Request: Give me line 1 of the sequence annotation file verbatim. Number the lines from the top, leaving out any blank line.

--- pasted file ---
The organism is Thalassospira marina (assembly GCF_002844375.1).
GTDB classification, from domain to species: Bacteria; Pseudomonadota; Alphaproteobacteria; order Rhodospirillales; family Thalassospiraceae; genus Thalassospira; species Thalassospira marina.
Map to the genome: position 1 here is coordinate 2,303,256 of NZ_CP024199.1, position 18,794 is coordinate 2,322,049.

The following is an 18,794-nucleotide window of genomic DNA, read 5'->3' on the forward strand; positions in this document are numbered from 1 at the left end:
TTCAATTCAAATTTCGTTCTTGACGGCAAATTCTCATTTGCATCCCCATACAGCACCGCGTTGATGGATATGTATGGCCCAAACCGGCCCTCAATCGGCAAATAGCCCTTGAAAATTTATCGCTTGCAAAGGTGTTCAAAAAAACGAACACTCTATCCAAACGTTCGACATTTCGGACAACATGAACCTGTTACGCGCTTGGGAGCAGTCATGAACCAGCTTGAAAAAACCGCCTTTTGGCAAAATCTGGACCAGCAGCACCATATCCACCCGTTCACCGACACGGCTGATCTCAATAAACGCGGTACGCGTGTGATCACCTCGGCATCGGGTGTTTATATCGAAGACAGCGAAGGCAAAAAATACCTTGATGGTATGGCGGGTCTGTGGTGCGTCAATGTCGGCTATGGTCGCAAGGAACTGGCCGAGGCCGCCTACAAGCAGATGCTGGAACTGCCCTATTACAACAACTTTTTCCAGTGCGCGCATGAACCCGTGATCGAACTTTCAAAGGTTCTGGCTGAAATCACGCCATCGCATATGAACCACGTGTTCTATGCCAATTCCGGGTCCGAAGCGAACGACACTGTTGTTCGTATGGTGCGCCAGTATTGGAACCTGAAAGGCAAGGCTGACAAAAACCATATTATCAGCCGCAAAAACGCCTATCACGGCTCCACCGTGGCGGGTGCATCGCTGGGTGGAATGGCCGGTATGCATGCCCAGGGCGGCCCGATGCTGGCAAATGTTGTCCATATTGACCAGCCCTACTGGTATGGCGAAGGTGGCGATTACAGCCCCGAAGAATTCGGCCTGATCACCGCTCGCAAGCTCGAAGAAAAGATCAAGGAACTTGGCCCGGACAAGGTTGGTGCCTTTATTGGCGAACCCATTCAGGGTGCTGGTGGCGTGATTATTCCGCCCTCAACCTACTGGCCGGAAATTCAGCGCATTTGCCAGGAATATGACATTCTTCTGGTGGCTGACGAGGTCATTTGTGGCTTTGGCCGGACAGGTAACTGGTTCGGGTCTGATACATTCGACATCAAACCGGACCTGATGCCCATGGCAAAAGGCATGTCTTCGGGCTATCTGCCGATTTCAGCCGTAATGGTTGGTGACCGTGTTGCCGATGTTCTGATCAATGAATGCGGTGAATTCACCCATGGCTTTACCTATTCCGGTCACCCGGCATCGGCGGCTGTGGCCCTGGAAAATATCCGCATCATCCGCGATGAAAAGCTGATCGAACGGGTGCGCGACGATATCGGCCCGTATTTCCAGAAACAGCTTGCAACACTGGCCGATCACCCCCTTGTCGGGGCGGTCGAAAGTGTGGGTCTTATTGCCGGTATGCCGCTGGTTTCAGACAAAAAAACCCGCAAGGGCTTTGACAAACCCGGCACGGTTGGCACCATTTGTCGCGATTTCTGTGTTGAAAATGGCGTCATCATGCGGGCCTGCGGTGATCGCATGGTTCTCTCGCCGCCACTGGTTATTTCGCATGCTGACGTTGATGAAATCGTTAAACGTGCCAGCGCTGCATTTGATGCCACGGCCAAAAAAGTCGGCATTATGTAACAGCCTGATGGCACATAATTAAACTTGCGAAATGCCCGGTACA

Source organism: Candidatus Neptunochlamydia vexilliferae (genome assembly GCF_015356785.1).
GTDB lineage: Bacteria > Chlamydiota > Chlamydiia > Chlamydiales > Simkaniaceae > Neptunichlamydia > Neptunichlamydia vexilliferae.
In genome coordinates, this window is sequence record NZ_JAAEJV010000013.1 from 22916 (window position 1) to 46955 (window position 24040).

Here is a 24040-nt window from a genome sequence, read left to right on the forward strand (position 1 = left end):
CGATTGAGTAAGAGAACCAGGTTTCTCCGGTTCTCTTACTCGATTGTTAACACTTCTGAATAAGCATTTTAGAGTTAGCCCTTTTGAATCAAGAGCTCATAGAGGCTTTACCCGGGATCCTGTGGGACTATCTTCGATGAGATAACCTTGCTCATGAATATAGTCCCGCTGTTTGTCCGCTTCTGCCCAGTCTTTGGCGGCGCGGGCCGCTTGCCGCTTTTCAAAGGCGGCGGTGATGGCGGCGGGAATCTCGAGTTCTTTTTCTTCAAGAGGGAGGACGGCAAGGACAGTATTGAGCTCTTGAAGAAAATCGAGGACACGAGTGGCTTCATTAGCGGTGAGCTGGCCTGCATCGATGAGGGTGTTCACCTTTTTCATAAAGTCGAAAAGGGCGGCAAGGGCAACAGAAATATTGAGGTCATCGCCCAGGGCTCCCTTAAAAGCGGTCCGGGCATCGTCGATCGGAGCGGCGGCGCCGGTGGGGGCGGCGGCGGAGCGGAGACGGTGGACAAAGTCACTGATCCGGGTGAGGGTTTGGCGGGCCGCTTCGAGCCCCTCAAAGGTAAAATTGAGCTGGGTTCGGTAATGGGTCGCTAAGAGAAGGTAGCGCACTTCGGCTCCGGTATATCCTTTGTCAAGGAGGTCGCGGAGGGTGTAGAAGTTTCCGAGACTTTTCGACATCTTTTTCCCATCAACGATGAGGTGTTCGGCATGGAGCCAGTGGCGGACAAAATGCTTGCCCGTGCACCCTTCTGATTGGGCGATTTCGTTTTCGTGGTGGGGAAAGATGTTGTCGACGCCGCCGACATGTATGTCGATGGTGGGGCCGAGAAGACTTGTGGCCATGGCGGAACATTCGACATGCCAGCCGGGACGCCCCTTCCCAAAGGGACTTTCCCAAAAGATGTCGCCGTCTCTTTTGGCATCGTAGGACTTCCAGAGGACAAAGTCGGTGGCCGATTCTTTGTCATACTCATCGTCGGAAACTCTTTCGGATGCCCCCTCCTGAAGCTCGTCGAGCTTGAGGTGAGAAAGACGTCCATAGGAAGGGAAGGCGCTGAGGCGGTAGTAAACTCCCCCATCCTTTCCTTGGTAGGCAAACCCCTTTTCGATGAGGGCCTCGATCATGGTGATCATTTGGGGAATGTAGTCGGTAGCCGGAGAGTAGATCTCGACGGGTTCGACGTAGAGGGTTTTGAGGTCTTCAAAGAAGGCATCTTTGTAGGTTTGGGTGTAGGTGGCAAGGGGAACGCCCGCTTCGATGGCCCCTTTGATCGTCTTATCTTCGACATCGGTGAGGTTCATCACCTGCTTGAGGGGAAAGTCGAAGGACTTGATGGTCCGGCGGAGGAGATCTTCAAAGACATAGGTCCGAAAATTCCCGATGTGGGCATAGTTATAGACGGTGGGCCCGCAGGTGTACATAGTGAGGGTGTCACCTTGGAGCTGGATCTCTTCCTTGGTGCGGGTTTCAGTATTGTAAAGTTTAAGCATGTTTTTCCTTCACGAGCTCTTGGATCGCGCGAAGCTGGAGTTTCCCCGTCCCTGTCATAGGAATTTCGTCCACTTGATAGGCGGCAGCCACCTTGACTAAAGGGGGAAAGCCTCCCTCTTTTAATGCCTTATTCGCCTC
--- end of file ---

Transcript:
The organism is Thalassospira marina (assembly GCF_002844375.1).